The church would have a great deal more moral credibility and clout in regards to the current dialogue over gay rights IF her own house were put in order first. This is not to say the church will consist of perfect people. Not at all–in fact quite the opposite will always be true. The message of Christ is one of mercy and grace and that message appeals to broken people; many of whom drag themselves in with addictions and all sorts of battle wounds from a clinched struggle with an unforgiving world. So the church will always be a place where you will find people wrestling and struggling with their own brokenness.
With that said, we cannot compromise on the fact that the Church at large should be a place where God’s ideals are being realized individually and corporately as people pick up their cross and discover a progressive invasion of God’s righteousness, justice and sanctification. Therefore we should expect that God’s heart for the orphan and the abandoned child would be best mirrored in the lives of his people. But sadly this just isn’t so–at least not on a scale that would deprive this post of warrant.
So let’s return to the issue of moral clout and credibility. Take for example gay couples adopting unwanted children or taking in foster kids. Do I think such a scenario is ideal for a child? No. Do I think that two, nice, gay men are to be preferred above a loving husband and wife in providing an ideal home environment for an adopted or foster child? Not all. Anyone that would suggest caring mothers and fathers together are irrelevant or inconsequential to an ideal home environment are off the grid of sociological studies. But that’s just the point. Many Christians are simply content to cry foul over gay couples seeking to become foster parents and adopt children merely because they know it is neither nature’s ideal nor God’s ideal. But have they adopted any children? Have they opened their home up for foster care? Have they financially sponsored others to adopt children? Do they support orphans or unwanted children in any sense?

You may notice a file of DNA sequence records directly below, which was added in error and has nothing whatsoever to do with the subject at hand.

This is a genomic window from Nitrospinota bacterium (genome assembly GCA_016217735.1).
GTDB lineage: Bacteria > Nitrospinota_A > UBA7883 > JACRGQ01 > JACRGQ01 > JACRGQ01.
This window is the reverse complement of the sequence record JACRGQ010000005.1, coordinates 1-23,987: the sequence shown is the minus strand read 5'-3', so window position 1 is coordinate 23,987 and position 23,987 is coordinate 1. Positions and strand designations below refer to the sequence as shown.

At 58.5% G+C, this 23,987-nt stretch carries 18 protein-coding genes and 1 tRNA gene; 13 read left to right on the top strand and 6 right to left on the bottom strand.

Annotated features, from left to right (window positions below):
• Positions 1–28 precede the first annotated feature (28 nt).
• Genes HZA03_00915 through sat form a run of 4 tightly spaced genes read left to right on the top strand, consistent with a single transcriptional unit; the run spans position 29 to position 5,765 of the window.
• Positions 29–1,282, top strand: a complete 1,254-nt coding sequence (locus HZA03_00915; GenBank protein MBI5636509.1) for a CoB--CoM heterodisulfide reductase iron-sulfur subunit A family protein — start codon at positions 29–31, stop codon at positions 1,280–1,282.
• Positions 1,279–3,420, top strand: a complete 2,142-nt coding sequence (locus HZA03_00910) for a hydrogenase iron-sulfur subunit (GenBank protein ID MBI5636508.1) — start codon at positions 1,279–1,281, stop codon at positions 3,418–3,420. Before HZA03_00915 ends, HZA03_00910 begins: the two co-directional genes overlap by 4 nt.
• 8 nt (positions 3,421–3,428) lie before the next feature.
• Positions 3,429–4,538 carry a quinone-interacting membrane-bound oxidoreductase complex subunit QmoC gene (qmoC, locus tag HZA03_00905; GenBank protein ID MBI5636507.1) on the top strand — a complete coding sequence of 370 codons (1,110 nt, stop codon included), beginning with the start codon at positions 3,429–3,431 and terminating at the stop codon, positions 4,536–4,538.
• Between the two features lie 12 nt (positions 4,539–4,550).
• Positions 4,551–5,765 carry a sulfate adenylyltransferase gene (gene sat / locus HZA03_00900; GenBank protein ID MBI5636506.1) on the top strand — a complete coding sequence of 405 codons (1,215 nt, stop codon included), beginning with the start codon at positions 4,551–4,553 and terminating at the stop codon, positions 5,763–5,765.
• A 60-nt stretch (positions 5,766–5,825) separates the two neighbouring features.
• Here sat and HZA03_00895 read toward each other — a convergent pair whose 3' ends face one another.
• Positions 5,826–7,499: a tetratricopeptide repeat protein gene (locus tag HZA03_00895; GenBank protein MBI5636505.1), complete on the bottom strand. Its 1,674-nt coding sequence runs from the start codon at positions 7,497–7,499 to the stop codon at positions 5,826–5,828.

More often than not the answer is one of deafening silence. Christians don’t just look like hypocrites, they look absolutely silly when they politically expend so much energy seeking to prohibit gay couples from adopting children while all the while not lifting a finger to take such children into their own hearts and homes.
In general it is so much easier to feel one has “done their part” by signing a petition, visiting the ballet box and voting their convictions than by actually getting into the fray and seeking to become an agent of change yourself. For too long the Church has sought to reflect God’s heart and moral ideals through their vote instead of through their actions. James Davison in his book, “To Change the World: The Irony Tragedy, & Possibility of Christianity in the Late Modern World” says it best:
“In our day, given the size of the state and the expectations that people place on it to solve so many problems, politics can also be a way of saying, in effect, that the problems should be solved by others besides myself and by institutions other than the church. It is, after all, much easier to vote for a politician who champions child welfare than to adopt a baby born in poverty, to vote for a referendum that would expand health care benefits for seniors than to care for an elderly and infirmed parent, and to rally for racial harmony than to get to know someone of a different race than yours. True responsibility invariably costs. Political participation, then, can and often does amount to an avoidance of responsibility.”